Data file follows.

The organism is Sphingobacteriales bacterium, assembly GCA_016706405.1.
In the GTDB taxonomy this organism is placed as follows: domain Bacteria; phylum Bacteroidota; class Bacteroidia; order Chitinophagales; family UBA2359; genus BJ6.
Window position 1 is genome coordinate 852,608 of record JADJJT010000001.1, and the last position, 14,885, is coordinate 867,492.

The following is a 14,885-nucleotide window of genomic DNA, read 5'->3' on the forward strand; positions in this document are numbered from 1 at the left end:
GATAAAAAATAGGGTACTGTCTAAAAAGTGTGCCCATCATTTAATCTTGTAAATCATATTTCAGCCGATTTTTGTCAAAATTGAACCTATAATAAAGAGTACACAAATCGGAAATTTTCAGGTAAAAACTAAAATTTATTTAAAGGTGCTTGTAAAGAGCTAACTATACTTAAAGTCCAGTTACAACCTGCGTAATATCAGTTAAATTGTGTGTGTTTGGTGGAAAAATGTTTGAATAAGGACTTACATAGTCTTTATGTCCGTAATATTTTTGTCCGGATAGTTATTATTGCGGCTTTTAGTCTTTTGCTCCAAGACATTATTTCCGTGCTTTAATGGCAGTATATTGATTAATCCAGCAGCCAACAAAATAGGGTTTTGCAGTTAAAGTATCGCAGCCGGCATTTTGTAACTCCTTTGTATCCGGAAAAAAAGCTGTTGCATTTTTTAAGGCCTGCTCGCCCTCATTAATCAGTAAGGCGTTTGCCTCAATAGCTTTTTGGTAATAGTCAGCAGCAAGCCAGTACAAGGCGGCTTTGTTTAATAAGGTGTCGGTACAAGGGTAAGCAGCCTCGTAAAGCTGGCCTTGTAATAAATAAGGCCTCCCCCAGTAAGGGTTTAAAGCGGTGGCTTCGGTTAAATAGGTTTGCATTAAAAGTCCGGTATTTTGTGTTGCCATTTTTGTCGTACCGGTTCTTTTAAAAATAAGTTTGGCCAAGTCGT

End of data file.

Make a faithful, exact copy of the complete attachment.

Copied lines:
The organism is Sphingobacteriales bacterium, assembly GCA_016706405.1.
In the GTDB taxonomy this organism is placed as follows: domain Bacteria; phylum Bacteroidota; class Bacteroidia; order Chitinophagales; family UBA2359; genus BJ6.
Window position 1 is genome coordinate 852,608 of record JADJJT010000001.1, and the last position, 14,885, is coordinate 867,492.

The following is a 14,885-nucleotide window of genomic DNA, read 5'->3' on the forward strand; positions in this document are numbered from 1 at the left end:
GATAAAAAATAGGGTACTGTCTAAAAAGTGTGCCCATCATTTAATCTTGTAAATCATATTTCAGCCGATTTTTGTCAAAATTGAACCTATAATAAAGAGTACACAAATCGGAAATTTTCAGGTAAAAACTAAAATTTATTTAAAGGTGCTTGTAAAGAGCTAACTATACTTAAAGTCCAGTTACAACCTGCGTAATATCAGTTAAATTGTGTGTGTTTGGTGGAAAAATGTTTGAATAAGGACTTACATAGTCTTTATGTCCGTAATATTTTTGTCCGGATAGTTATTATTGCGGCTTTTAGTCTTTTGCTCCAAGACATTATTTCCGTGCTTTAATGGCAGTATATTGATTAATCCAGCAGCCAACAAAATAGGGTTTTGCAGTTAAAGTATCGCAGCCGGCATTTTGTAACTCCTTTGTATCCGGAAAAAAAGCTGTTGCATTTTTTAAGGCCTGCTCGCCCTCATTAATCAGTAAGGCGTTTGCCTCAATAGCTTTTTGGTAATAGTCAGCAGCAAGCCAGTACAAGGCGGCTTTGTTTAATAAGGTGTCGGTACAAGGGTAAGCAGCCTCGTAAAGCTGGCCTTGTAATAAATAAGGCCTCCCCCAGTAAGGGTTTAAAGCGGTGGCTTCGGTTAAATAGGTTTGCATTAAAAGTCCGGTATTTTGTGTTGCCATTTTTGTCGTACCGGTTCTTTTAAAAATAAGTTTGGCCAAGTCGT